Wizard World arrived here in Philadelphia the first weekend in June. For those not in the know, it’s also called Comic Con.
The first time I went to Comic Con was back in 2009. My husband is a huge superhero, comic book, and graphic novel fan, and he was excited to introduce that world to me.
We have gone every summer since then. Always the two of us. Always buying more stuff than we need. We have a good time each year and look forward to the next one.
As anyone who’s been in proximity knows, people dress up at Comic Con. Some are mainstream costumes like The Joker and Superman. Some costumes are more obscure like Harry Potter or Doctor Who’s minor characters. Some of the best ones are characters that I do not recognize at all.
One of the neat things about a convention like this one is the range of activities and booths that they offer. They have an “Artists Alley” where different artists sit and actually create work there on the spot. They have vintage toys for collectors and new toys for kids. They have t-shirts and key chains and souvenir mugs and pens and stickers and pretty much anything else you can imagine.
So this year, we decided it was time for our 4-year-old-daughter to experience her first “Con.” She got dressed up in her new Wonder Woman costume and off we went.
We took the train into the city, and that was new for her as well. She was calm and collected, and if not for her costume and size, she would have looked like any other commuter. She took it all in and enjoyed the adventure.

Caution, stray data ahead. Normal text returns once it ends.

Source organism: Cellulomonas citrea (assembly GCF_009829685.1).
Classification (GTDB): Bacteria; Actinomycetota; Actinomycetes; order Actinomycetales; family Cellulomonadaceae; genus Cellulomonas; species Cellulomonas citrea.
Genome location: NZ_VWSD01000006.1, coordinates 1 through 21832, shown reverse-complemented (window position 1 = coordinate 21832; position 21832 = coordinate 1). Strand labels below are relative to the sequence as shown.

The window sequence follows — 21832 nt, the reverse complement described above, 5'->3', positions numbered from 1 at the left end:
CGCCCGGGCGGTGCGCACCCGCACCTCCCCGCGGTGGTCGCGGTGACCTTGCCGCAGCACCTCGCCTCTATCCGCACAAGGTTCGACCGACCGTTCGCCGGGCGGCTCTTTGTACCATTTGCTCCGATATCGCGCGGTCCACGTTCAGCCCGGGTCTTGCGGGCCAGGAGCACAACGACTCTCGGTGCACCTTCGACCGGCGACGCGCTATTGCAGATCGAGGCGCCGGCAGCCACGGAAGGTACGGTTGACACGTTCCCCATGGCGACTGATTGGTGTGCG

Once there, her little legs kept up with ours as we walked into the Philadelphia Convention Center. Her eyes got wide, and she adjusted her costume and strutted her stuff. She got a lot of attention, and she lapped it up. She did twirls on-demand, smiled for pictures with various characters and enjoyed herself immensely.
I know my husband is elated that she is interested in something that he has liked since he was probably just a little bit older than her. He had been happy to introduce that world to me—but he was even happier to introduce it to her.
It was so great to see that world through her eyes. She was light and giddy. She saw a Batman who had a big belly and was walking with a cane and walked right up to him and said, “Hi Batman!” She did not notice that he was any different from anyone else. At Comic Con, your imagination lets you see what you want to see. In many ways, it’s like being a kid all over again. Or for our daughter, it was a place that allowed her just to be her, in a world of whimsical imagination.